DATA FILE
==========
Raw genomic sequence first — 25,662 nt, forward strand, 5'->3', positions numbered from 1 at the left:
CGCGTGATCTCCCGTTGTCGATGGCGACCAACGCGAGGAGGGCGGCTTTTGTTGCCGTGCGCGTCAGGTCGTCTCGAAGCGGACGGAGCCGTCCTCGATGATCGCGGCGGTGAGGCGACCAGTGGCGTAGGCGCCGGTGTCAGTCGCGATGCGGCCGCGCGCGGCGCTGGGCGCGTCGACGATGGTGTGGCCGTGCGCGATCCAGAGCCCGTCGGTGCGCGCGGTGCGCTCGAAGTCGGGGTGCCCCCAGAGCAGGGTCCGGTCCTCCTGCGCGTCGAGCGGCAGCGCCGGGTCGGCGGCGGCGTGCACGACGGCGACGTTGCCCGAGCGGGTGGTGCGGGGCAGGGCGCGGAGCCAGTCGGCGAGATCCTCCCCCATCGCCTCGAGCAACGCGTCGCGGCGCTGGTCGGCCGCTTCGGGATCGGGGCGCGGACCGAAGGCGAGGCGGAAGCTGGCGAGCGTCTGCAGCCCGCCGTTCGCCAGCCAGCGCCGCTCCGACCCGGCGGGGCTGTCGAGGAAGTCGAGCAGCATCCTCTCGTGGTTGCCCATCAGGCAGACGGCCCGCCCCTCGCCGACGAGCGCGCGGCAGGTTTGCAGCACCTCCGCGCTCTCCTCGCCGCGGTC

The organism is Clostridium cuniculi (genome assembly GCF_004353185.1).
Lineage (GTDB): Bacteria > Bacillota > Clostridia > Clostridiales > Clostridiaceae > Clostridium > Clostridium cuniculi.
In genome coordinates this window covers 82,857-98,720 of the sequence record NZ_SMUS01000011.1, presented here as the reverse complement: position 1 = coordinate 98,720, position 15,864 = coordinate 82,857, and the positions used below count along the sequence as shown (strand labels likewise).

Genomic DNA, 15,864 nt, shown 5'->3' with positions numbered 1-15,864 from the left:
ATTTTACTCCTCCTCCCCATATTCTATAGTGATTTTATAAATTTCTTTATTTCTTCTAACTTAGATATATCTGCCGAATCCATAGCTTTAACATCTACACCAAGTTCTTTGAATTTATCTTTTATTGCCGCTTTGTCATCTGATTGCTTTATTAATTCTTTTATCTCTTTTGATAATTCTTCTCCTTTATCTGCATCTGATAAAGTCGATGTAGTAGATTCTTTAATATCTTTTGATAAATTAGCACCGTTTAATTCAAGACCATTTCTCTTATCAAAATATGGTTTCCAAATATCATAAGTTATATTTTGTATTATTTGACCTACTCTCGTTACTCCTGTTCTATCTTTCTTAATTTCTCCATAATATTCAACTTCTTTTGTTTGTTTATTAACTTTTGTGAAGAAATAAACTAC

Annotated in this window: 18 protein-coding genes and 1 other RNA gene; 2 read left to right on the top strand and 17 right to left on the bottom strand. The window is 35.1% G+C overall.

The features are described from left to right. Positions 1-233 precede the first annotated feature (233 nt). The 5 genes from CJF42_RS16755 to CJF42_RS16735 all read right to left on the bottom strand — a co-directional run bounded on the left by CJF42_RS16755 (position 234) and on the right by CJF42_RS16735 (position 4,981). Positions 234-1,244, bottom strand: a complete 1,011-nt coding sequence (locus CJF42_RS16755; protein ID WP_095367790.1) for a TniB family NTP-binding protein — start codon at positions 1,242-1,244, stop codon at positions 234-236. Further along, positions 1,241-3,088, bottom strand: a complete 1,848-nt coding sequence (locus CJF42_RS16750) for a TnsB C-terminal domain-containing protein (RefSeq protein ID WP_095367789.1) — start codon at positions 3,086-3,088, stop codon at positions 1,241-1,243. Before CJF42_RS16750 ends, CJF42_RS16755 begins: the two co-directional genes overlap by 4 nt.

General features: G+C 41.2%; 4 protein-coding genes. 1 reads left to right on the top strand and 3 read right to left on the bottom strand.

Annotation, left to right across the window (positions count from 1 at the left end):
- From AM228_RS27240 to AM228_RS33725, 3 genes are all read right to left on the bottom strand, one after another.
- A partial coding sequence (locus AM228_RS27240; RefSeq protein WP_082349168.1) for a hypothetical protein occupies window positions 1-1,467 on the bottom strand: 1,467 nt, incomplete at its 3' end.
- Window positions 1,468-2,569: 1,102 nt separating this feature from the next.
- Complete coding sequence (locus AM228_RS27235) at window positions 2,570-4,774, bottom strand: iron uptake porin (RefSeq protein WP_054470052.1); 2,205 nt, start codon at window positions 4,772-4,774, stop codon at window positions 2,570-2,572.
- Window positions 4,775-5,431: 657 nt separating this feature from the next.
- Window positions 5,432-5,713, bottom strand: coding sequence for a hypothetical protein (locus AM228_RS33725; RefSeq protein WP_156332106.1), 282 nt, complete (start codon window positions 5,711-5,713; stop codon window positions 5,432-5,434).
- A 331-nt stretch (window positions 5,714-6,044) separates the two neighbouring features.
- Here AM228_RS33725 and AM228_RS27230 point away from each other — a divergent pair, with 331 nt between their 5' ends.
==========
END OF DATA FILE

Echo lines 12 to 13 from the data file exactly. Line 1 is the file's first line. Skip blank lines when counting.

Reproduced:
- From AM228_RS27240 to AM228_RS33725, 3 genes are all read right to left on the bottom strand, one after another.
- A partial coding sequence (locus AM228_RS27240; RefSeq protein WP_082349168.1) for a hypothetical protein occupies window positions 1-1,467 on the bottom strand: 1,467 nt, incomplete at its 3' end.